I have previously compiled information on Thyphoid Fever. If you missed it just go on Google.
Let us talk about cholera. This one has killed more than 30 people in Tanzania in refugee camps and apparently from refugees running out of Burundi for their lives. This is something that can easily be treated or prevented if we all pay attention. Since the refugees have been arriving in #Uganda, I feel obligated to talk about it. Below is some information about this preventable and yet killer illness.
Cholera often breaks out when there is overcrowding and inadequate access to clean water, trash collection and proper toilets. It causes profuse diarrhea and vomiting which can lead to death by intense dehydration, sometimes within a matter of hours. Cholera is a serious risk in the aftermath of emergencies, like the Haiti earthquake of 2010, but can strike anywhere. The situation can be especially problematic in rainy seasons when houses and latrines flood and contaminated water collects in stagnant pools. According to the World Health Organization (WHO), cholera affects three to five million people worldwide and causes between 100,000 and 130,000 deaths per year.
MSF’s water and sanitation engineers and logisticians play a vital role in the prevention of cholera. The disease is treatable and, in many situations, MSF teams have limited the death rate to less than one percent.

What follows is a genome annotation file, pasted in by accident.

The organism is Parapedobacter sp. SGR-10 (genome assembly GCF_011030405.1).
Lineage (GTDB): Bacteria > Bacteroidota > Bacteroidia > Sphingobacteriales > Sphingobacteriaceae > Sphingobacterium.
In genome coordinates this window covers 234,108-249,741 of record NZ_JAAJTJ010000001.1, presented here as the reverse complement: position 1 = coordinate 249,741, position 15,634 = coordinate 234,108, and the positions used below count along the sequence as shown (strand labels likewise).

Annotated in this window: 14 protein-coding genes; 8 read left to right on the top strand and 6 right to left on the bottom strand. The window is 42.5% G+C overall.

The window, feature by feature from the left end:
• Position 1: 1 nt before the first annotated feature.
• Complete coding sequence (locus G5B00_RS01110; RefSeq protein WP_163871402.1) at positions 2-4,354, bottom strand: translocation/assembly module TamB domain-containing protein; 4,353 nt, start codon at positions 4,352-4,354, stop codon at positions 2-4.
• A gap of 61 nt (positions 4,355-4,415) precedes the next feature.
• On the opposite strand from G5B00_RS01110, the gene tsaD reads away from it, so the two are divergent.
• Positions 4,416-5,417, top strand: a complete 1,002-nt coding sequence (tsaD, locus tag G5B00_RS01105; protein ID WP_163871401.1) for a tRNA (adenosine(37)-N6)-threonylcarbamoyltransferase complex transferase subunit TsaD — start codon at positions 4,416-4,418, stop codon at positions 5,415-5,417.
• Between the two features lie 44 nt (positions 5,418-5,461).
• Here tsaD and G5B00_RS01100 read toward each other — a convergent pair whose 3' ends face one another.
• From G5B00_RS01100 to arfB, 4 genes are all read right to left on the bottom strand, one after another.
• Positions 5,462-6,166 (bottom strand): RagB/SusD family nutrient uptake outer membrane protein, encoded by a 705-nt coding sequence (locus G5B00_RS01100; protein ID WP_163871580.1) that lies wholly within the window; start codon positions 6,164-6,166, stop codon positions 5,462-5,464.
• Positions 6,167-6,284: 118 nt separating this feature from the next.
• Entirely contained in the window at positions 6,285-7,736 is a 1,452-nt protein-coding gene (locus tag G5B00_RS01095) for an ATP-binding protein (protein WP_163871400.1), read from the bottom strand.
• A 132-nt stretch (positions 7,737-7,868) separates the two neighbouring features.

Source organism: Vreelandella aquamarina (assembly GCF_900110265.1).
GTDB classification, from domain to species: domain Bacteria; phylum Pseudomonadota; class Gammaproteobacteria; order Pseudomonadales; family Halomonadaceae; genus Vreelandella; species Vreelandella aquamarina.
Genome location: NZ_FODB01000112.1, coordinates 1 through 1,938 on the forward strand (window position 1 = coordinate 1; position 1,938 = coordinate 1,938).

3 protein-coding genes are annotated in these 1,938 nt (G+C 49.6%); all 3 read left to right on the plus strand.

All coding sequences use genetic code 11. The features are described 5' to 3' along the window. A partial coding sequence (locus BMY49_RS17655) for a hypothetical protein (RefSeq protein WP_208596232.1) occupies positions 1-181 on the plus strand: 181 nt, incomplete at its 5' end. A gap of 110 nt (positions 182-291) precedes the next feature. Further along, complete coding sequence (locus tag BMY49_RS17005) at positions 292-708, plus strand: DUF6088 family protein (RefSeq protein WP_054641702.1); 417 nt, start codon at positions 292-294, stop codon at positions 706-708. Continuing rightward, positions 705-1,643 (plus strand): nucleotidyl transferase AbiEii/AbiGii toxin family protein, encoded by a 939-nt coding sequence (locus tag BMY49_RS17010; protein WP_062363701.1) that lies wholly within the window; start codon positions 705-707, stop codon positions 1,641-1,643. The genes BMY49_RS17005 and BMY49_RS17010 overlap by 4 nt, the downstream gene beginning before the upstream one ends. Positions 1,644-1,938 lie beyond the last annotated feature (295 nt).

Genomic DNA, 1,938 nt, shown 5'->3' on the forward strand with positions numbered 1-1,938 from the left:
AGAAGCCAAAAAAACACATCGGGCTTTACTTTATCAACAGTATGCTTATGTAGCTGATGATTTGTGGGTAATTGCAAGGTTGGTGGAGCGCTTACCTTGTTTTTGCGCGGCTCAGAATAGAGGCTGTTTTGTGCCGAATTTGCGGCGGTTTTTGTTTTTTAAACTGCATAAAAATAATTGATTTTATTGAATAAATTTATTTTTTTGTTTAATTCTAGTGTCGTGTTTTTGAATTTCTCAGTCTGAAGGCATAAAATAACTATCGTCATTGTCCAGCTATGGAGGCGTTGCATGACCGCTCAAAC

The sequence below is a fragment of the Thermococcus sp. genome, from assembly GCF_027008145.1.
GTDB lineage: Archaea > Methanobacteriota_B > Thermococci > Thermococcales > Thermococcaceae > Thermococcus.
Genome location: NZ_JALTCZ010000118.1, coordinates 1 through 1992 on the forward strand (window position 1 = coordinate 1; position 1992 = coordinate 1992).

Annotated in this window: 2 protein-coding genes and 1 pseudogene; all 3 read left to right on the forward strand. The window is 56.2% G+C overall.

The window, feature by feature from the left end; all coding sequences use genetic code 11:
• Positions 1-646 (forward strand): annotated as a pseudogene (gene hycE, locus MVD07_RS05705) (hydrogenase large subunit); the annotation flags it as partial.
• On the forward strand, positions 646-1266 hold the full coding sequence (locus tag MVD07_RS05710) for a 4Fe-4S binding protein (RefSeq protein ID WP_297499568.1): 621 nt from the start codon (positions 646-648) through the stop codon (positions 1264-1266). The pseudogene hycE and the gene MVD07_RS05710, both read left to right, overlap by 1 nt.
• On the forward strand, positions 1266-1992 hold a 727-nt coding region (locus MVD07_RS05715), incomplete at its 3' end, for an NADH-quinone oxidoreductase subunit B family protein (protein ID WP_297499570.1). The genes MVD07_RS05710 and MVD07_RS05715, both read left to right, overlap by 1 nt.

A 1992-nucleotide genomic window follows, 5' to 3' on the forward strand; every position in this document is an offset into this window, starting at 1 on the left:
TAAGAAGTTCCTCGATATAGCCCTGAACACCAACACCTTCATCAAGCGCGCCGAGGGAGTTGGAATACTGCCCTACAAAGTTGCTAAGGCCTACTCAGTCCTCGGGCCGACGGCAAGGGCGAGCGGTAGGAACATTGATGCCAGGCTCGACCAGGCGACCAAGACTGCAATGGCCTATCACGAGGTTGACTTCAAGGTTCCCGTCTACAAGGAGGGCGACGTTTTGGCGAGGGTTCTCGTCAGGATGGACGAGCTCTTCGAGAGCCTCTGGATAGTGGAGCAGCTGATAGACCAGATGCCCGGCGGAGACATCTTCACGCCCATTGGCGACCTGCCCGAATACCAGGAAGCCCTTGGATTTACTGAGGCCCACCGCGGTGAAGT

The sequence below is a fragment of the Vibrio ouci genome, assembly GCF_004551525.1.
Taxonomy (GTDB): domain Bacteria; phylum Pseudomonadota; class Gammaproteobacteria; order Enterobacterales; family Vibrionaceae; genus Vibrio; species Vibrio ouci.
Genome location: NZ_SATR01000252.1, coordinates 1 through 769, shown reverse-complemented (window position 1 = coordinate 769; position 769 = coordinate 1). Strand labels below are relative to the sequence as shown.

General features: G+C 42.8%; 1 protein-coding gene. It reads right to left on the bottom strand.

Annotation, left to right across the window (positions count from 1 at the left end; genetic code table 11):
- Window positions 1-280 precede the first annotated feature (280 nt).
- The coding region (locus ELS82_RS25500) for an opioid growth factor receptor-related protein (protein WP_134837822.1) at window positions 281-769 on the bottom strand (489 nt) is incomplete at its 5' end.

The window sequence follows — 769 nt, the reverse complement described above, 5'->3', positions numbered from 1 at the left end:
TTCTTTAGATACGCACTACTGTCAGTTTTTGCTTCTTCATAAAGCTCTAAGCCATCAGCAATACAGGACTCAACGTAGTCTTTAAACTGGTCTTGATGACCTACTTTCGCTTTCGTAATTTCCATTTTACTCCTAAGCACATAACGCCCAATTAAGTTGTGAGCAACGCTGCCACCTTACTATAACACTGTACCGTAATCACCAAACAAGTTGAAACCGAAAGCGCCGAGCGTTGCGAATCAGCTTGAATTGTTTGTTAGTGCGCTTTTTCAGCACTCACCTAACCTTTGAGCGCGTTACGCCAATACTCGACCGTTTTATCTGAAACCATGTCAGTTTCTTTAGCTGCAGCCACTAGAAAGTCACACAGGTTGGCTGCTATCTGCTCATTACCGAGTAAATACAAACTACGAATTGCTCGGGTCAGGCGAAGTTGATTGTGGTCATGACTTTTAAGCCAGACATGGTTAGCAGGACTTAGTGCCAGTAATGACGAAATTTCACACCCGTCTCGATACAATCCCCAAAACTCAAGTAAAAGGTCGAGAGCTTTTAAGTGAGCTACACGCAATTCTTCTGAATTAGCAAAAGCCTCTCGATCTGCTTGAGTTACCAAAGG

Cholera causes profuse diarrhea and vomiting
Caused by poor sanitation, overcrowding, war and famine.
A patient undergoing treatment can lose over 50 litres of fluid.
MSF has developed cholera treatment kits to provide rapid assistance.
MSF teams are able to limit the case fatality rate to less than one percent.
What Causes Cholera?
Cholera is caused by an infection of the intestine with the bacterium Vibrio cholerae. The bacterium causes the cells lining the intestine to produce large amounts of fluid, leading to profuse diarrhea and vomiting. The infection spreads when someone ingests food or water contaminated with the feces or vomit of someone carrying the disease. Contaminated food or water supplies can cause massive outbreaks in a short period of time, particularly in overcrowded areas such as slums or refugee camps.
Symptoms of Cholera
Typically, symptoms of cholera appear within two to three days of infection. However, it can take anywhere from a few hours to five days or longer for symptoms to appear. A cholera infection is often mild or without symptoms but can sometimes be severe, resulting in profuse watery diarrhea, vomiting and leg cramps. The patient rapidly losses body fluids, leading to dehydration and shock. Without treatment, they may die within hours.
Cholera can be diagnosed by examining stool samples or rectal swabs but, due to the fast-acting nature of the disease there is often little time to do so.
In epidemic situations, a diagnosis is often made by taking a patient history and conducting a brief examination, with treatment given before there is time for a laboratory to confirm the diagnosis.
Cholera can be treated simply and successfully by immediately replacing the fluids and salts lost through vomiting and diarrhea—with prompt rehydration, less than one percent of cholera patients die.